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VFP Runtimes - do we need an installer?

Years ago, the conventional wisdom was that you used an installer program to install the VFP runtimes on the user's machine and then possibly had an application update over it. On network applications (that resided on the file server), this was almost a requirement - the users couldn't run the application without the runtime - but you wanted to be able to install updates without requiring the user to upgrade their runtime files if necessary.

How necessary is that today?

In some instances, very. I still have some applications that reside directly on the file server, where is also where the data lies and thus having a separate runtime installer usually helps - but this can also be detrimental. Even with today's fast networks, the performance hits that come from running an application over the network instead of the local workstation can seriously infringe on the application.

The seeming hassle of creating a separate runtime for the application also strikes fear into some developers hearts as they have to (begrudingly, at times) admit their application uses FoxPro, which can affect how a company with a larger IT department might choose to support it.

This created a chorus of FoxPro developers wanting the VFP runtime to be included with the standard Windows install to make it easier for them to deploy their applications.

So as I was rereading past posts, I came across this great one from Calvin - Enable people to run your programs without installing anything.

It got me thinking - there was a time when a desktop install of 5MB was considered very large but those days are long past. With Windows Service Packs hitting up to 1GB and even the DotNet at 22MB, a 5MB install is nothing - I could install this online in less than 2 minutes.

As FoxPro developers, we are also used to putting files into their "proper" locations - "Common Files\Shared, etc, etc" as though there were lots of applications using the same runtimes. This could reduce versionitis, something that was supposed to be dealt with in XP and now Vista. But is this something that drastically affects VFP applications?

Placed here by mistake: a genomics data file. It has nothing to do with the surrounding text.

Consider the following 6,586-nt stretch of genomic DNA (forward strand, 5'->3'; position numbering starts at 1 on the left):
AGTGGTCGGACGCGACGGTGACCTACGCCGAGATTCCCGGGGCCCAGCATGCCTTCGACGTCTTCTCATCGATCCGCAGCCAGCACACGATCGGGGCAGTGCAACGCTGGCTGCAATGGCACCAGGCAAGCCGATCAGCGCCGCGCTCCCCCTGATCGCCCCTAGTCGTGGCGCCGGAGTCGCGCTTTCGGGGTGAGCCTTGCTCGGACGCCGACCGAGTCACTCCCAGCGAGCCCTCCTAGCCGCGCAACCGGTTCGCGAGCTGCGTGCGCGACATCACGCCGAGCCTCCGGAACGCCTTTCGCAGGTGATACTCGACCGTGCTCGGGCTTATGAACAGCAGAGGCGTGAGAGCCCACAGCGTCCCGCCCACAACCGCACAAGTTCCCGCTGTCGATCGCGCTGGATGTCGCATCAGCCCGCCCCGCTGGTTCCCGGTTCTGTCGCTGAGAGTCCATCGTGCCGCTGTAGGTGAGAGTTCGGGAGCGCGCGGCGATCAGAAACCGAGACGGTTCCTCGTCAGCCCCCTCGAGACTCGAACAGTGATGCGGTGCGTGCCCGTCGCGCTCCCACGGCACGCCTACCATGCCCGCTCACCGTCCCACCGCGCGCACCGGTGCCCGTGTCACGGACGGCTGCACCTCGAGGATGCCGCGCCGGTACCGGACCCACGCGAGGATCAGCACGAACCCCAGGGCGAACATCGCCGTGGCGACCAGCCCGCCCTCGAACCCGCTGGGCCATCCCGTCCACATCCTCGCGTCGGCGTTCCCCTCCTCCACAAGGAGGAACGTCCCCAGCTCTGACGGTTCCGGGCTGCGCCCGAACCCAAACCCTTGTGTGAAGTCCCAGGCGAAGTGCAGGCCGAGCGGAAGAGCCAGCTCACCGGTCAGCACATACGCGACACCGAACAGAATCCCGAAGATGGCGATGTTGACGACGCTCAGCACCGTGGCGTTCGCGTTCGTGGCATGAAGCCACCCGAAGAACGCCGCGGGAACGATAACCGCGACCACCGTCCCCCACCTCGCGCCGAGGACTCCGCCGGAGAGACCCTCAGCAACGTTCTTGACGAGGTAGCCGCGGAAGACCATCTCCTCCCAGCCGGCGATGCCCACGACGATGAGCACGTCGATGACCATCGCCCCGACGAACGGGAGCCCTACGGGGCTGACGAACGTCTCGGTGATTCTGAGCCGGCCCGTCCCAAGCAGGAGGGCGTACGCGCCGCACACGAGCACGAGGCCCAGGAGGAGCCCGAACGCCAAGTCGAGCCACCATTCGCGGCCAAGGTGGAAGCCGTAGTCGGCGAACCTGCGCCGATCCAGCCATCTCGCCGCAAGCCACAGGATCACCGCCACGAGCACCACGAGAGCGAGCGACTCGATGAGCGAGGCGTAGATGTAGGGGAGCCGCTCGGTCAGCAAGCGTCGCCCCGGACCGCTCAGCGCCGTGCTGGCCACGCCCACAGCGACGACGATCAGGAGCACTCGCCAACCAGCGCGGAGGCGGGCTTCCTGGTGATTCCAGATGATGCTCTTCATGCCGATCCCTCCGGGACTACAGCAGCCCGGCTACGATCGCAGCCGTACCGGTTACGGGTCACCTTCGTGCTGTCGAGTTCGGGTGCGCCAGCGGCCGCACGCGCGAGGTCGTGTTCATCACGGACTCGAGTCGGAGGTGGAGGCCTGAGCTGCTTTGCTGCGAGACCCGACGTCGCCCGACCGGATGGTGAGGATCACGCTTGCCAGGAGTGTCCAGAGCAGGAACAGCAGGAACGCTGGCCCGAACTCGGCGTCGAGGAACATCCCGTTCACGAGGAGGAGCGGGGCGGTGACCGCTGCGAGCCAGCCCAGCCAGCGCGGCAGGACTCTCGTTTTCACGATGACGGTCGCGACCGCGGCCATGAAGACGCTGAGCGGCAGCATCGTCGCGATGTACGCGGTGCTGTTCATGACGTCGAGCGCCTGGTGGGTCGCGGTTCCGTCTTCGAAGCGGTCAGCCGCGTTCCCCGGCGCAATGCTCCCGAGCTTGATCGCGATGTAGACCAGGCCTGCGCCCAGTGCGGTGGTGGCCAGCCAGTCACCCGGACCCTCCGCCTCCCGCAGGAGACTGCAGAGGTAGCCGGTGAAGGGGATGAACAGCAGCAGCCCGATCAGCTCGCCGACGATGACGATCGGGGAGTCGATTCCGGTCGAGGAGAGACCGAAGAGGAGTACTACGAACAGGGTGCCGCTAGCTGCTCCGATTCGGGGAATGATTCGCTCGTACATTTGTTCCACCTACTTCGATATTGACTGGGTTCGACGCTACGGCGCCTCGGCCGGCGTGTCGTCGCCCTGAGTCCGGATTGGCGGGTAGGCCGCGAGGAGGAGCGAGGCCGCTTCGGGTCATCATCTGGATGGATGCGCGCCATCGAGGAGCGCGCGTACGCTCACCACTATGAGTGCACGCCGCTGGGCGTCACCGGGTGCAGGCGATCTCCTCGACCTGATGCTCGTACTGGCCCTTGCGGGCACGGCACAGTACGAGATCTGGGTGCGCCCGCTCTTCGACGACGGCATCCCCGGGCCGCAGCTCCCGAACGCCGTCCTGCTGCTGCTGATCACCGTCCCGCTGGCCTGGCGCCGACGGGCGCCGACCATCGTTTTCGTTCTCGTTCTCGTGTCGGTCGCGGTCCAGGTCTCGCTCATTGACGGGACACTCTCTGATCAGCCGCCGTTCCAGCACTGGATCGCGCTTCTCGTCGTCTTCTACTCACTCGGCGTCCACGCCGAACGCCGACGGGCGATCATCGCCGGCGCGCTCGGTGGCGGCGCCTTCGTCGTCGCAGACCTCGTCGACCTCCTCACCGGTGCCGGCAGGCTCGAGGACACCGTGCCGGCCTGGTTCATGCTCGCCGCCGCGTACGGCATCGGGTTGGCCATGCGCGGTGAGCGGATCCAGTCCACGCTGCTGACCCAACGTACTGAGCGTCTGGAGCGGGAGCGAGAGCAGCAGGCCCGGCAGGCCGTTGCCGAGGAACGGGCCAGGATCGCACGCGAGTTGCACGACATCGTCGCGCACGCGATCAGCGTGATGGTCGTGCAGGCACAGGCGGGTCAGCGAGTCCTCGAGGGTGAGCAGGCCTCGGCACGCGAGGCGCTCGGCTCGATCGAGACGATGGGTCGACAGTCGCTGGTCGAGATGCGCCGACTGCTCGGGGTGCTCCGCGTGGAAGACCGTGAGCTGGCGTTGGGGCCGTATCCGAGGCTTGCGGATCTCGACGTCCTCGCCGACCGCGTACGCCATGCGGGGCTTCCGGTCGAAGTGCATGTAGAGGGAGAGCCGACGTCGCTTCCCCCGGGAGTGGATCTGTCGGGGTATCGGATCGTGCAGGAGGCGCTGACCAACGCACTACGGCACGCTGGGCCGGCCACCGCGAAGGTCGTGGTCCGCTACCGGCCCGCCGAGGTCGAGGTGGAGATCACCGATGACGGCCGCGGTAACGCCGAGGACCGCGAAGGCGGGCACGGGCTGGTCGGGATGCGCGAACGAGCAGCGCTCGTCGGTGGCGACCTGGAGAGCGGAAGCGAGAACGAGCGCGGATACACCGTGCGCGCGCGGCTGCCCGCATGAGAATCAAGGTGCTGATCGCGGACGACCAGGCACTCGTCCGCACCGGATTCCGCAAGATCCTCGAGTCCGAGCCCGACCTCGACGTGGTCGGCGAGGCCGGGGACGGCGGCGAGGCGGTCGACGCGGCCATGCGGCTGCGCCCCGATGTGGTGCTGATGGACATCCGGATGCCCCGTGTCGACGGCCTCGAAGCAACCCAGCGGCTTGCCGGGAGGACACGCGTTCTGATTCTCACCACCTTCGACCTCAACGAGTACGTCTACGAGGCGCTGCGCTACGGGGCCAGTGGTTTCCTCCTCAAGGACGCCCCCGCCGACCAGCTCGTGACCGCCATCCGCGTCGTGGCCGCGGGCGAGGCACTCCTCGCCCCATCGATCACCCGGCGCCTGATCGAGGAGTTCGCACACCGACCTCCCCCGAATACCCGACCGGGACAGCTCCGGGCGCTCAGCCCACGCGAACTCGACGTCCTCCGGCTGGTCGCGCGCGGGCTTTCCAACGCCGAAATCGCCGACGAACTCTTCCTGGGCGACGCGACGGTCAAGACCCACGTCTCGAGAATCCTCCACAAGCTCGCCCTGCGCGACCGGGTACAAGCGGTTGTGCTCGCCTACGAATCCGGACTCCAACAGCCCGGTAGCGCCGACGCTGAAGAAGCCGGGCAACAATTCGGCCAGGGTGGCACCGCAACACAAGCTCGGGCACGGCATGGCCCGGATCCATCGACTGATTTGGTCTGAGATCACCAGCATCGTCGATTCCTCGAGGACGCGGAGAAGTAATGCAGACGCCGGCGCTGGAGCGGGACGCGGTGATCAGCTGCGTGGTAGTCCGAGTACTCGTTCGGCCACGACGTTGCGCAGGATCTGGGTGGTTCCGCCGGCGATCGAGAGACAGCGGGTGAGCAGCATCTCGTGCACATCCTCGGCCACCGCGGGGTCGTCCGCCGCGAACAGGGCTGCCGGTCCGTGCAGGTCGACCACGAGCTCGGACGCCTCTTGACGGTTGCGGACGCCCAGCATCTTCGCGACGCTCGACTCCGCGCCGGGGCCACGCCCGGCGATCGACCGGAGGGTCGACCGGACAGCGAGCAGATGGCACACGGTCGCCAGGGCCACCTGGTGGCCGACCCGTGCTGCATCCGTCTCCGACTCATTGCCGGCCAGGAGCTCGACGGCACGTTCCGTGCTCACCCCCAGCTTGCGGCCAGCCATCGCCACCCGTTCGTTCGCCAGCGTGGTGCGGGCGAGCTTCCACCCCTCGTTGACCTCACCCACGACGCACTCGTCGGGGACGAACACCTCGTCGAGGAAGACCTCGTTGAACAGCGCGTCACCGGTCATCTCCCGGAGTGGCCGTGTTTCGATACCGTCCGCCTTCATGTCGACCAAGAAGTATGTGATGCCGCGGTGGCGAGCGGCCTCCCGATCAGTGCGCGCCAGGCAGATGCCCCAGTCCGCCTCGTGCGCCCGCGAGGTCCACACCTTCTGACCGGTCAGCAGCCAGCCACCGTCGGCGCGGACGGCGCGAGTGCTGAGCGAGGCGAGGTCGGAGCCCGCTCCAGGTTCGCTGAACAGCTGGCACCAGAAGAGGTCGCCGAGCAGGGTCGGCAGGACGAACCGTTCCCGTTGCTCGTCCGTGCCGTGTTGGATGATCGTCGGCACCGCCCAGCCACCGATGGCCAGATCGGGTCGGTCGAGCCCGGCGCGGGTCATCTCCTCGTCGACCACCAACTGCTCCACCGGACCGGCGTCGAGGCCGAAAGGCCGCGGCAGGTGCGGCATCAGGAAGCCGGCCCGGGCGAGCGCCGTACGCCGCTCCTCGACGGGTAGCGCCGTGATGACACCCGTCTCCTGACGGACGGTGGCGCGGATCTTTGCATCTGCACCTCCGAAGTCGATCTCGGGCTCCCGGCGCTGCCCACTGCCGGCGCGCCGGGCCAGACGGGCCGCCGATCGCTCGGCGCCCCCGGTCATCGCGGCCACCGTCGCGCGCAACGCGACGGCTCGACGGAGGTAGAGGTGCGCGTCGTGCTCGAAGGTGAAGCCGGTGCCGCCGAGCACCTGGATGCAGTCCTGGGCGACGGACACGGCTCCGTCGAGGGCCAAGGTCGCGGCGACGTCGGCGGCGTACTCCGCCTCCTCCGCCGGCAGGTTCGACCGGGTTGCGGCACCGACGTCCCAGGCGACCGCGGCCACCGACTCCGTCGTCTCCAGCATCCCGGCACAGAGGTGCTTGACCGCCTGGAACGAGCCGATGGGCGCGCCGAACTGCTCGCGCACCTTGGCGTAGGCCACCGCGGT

So, coming back to the post, Calvin's entire premise is to just zip up the VFP9R.DLL, VFP9RENU.DLL and the dreaded MSVCR71.DLL and put your application (or your application stub) right in there. Don't worry about pathing, just keep everything right in their own folder.

When combined with a program like Zip2EXE, which you can set to automatically unzip and then run a specific program, or even an installer such as InnoSetup, you can build an entire setup for your application (under 10MBs) that puts everything where VFP can find it without affecting other applications.

You may already be doing something like this so tell me, how do you handle installs?


Anonymous said…
I just use the ready2go runtime-installers from our Install that one on any windowsbox since Win95 and it checks/updates/installs everything VFP could ever need. After that, you just copy your exe into any folder and off you go.

Sine that installers can also run silently, you can easily incorporate them into your own App-installers. (See the readme.txt for commandline switches)

BTW: Our Runtime installers seem to be very popular: we have several thousand downloads on the VFP9 installer from all over the world. Maybe I should make some statistics on that one? hmm.....

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